As it turns out, my grocery store education didn’t stop at cultural surveillance. Attached to the co-op closest to me was a bakery that sold fresh Arabic bread—khubuz—the size of hubcaps for 20 fils each (about 9 cents). The place wasn’t much, just a tiny 8’ x 12’ room with two huge, cylindrical clay tanoor ovens and barely enough counter space for the two bakers to knead and stretch their dough. People waited behind a big, crooked table that blocked the entrance to the bakery and would jostle each other to get their orders in. I visited often enough that, each time I walked by, one of the bakers would greet me with a smile and a loud “hello, how are you”—which he particularly enjoyed, I suspect, because he rolled the r around for about a full second each time—even if that meant shouting straight into the faces of four or five waiting customers.
About three days before I left, I went there to buy my usual bread, and since it was probably the last time I was going to see the place, decided to make what little small talk my limited Arabic allowed. I ordered, paid, and mustered up the courage to ask, “mneen inta (where are you from?).”
“Afghanistan,” he replied, “wa inta mneen?”
As soon as the word “America” left my mouth, his mood instantly changed. His smile disappeared, and he practically slung the bread at me once it was done, refusing to make eye contact with me even though no one else was around. I took my newspaper-wrapped bread and left, crestfallen. Immediately the rationalizations, the well-I-don’t-blame-hims and the it’s-completely-understandables sprung to mind, but I felt like I’d been punched in the gut, and for once, it wasn’t because of the smell of the live chicken store nearby.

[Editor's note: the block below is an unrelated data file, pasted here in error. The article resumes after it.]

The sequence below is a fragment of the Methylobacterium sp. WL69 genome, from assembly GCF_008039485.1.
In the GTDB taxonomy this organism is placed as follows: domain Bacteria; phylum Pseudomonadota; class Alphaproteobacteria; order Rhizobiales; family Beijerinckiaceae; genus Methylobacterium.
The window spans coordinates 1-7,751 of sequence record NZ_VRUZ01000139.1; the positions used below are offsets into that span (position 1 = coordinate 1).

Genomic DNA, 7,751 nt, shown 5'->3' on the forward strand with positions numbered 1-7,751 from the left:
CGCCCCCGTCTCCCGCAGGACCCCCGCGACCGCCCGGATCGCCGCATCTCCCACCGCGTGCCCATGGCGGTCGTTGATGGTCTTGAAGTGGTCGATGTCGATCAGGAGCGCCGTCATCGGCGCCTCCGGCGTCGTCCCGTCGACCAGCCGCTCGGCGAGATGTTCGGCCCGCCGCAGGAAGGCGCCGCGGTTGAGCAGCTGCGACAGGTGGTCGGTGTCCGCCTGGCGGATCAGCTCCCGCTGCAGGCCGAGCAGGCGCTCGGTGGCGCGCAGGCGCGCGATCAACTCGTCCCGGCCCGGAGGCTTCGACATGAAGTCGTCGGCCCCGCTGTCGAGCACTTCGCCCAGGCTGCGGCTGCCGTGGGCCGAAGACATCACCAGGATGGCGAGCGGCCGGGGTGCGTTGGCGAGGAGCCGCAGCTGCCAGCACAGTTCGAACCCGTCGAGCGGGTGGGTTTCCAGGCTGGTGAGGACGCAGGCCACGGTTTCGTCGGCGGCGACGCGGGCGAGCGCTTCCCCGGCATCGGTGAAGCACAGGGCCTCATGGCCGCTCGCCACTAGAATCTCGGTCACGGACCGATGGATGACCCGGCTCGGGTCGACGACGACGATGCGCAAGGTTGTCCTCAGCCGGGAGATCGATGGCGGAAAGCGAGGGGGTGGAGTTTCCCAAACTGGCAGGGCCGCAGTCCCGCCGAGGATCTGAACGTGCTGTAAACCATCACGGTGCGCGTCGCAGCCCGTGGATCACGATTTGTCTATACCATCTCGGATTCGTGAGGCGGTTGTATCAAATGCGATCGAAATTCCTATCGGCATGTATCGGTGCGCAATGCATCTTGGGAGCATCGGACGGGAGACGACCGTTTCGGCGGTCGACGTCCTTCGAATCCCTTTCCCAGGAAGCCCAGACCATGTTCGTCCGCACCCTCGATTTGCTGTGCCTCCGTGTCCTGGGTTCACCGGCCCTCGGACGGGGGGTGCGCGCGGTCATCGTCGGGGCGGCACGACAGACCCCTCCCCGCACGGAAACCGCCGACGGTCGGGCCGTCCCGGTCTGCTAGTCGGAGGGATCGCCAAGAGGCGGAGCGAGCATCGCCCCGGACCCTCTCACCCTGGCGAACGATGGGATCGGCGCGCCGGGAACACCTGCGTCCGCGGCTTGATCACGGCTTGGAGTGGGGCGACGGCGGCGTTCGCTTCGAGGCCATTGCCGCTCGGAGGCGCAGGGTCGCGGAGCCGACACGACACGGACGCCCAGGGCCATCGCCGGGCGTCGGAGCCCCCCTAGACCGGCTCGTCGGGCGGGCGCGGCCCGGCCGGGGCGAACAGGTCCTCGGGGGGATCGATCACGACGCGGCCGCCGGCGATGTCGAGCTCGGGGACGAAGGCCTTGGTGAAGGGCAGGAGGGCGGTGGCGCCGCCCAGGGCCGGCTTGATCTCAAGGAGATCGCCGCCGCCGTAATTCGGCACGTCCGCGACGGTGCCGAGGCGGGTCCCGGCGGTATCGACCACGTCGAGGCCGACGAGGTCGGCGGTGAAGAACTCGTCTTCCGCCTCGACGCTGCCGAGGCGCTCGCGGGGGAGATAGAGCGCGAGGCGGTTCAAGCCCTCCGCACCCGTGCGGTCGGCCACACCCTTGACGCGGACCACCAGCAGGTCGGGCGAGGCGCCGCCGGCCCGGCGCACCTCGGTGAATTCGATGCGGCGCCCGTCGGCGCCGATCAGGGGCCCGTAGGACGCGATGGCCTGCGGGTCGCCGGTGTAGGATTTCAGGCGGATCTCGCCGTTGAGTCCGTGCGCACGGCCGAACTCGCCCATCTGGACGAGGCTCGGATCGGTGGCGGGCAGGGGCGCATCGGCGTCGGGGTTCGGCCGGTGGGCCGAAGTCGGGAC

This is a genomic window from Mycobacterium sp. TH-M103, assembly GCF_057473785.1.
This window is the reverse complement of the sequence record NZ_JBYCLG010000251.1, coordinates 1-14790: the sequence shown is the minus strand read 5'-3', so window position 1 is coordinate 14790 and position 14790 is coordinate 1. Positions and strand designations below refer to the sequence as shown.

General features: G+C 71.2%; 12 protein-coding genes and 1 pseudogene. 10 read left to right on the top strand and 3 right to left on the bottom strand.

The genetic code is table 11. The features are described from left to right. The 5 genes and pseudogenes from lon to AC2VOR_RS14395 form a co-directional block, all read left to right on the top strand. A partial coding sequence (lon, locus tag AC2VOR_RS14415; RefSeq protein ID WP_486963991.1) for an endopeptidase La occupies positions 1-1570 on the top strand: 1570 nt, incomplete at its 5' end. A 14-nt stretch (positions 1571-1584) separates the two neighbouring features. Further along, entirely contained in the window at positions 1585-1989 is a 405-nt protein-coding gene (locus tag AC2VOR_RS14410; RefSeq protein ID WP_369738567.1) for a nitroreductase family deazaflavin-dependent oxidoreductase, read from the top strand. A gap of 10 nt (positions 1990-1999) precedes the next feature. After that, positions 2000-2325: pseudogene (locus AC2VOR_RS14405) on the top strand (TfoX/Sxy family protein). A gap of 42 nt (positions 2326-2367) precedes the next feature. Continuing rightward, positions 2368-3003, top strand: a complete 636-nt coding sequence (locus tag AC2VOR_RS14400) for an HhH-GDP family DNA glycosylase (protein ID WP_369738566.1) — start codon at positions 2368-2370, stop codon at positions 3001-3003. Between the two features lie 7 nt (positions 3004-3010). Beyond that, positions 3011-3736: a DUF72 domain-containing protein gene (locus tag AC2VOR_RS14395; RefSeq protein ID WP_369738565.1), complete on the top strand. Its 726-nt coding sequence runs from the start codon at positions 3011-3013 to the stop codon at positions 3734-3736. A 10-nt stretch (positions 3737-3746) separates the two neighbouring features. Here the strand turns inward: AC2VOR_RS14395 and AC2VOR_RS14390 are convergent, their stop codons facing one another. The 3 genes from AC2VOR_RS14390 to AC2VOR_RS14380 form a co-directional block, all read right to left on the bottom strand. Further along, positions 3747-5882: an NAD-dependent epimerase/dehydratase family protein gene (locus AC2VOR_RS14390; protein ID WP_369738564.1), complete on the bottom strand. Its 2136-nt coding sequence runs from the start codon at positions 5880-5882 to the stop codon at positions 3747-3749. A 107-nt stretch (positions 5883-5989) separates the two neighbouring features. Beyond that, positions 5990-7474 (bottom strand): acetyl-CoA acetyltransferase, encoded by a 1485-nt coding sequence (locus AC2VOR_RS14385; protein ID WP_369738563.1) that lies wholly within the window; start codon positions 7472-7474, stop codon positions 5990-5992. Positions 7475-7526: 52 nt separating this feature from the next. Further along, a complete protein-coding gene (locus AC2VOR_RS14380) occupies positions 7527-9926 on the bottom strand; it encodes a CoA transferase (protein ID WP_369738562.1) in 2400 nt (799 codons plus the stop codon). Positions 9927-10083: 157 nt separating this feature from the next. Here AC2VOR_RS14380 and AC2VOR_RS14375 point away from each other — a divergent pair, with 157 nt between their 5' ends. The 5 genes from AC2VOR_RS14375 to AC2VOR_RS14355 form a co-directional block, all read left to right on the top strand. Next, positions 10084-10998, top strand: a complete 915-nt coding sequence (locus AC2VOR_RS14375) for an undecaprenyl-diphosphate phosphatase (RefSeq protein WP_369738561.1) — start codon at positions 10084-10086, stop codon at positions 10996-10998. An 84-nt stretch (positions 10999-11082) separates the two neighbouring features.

It’s been drummed into most Americans’ heads, subtly and unsubtly, that the Middle East is a dangerous place full of radicals and militants. Even moderate countries like Kuwait have extensive “safety and security” advisories on the U.S. Department of State’s website, and the U.S. Embassy there advises Americans to “keep a low profile,” with good reason. Local papers contain plenty of anti-Western editorials, and I even watched two thousand demonstrators shout “death to America” and “death to Israel” in protest of Israel’s attack on Gaza.
Of all the time I’ve spent in the Gulf Coast, though, this was the only occasion that American foreign policy, as it were, had a direct impact on me; indifference trumps hostility by far. But nothing else on my whole visit affected me nearly as much as that brief exchange. And if the resentment of a Kuwaiti baker is any indication, it will take more than an acquaintance with a temporary expatriate to repair the reputation of the United States and its citizens in the Middle East.
According to the English writer G.K. Chesterton, the difference between travelers and tourists is that “the traveler sees what he sees, the tourist sees what he has come to see.” In other words, the experience of travel is only appropriately mystical—as the whole of the Western canon, from Euripides to Dave Barry, thinks that it should be—when it’s more than passive observation. Of course, not all epiphanies are pleasant; they can also be reminders that some cultural attitudes are too deeply entrenched for a single person to change.